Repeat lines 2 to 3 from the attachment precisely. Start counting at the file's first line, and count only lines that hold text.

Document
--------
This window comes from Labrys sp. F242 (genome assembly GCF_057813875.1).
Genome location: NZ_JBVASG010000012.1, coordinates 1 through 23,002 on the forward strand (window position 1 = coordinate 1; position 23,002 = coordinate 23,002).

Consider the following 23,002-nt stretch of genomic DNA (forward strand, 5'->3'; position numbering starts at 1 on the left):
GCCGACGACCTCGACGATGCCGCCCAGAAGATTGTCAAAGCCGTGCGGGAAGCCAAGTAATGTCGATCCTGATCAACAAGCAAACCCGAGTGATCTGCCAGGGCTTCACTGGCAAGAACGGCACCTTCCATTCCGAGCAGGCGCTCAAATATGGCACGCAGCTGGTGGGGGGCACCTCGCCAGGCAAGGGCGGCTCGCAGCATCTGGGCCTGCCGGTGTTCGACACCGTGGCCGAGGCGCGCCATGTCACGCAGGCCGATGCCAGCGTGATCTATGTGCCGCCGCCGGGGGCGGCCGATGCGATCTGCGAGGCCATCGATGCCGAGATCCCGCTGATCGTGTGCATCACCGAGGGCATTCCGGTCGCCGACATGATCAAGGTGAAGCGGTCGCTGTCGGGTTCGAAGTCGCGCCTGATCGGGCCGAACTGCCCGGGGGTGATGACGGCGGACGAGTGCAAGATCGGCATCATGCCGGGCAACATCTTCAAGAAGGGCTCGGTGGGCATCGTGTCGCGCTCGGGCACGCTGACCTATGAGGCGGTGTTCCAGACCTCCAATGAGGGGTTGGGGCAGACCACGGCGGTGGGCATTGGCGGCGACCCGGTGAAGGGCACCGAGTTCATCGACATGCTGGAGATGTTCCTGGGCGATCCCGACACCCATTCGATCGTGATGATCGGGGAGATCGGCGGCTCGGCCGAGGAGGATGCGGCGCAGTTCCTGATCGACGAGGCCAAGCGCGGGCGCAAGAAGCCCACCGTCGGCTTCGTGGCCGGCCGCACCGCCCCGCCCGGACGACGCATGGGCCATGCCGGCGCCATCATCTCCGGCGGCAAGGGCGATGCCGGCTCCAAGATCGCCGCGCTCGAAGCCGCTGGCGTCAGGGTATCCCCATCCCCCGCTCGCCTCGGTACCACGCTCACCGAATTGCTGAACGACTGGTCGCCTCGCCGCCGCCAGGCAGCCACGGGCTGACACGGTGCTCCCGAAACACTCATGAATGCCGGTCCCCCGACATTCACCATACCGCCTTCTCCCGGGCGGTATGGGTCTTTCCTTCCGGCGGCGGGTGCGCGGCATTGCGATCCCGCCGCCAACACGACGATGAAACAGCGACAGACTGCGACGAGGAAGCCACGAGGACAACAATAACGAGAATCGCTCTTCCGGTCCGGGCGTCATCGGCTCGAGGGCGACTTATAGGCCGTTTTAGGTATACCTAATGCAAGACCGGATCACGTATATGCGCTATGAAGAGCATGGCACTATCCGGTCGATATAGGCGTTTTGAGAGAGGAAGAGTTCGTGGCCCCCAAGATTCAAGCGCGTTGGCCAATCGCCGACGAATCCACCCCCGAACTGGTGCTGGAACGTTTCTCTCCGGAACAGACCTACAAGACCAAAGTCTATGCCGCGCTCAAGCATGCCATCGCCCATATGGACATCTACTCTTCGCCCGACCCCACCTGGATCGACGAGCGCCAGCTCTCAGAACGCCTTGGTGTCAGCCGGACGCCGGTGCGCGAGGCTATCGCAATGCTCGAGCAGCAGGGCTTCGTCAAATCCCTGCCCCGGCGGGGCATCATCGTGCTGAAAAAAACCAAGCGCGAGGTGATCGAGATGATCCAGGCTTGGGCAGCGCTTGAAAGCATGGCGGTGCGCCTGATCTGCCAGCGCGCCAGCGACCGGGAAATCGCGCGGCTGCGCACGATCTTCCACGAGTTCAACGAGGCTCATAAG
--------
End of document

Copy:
Genome location: NZ_JBVASG010000012.1, coordinates 1 through 23,002 on the forward strand (window position 1 = coordinate 1; position 23,002 = coordinate 23,002).

Consider the following 23,002-nt stretch of genomic DNA (forward strand, 5'->3'; position numbering starts at 1 on the left):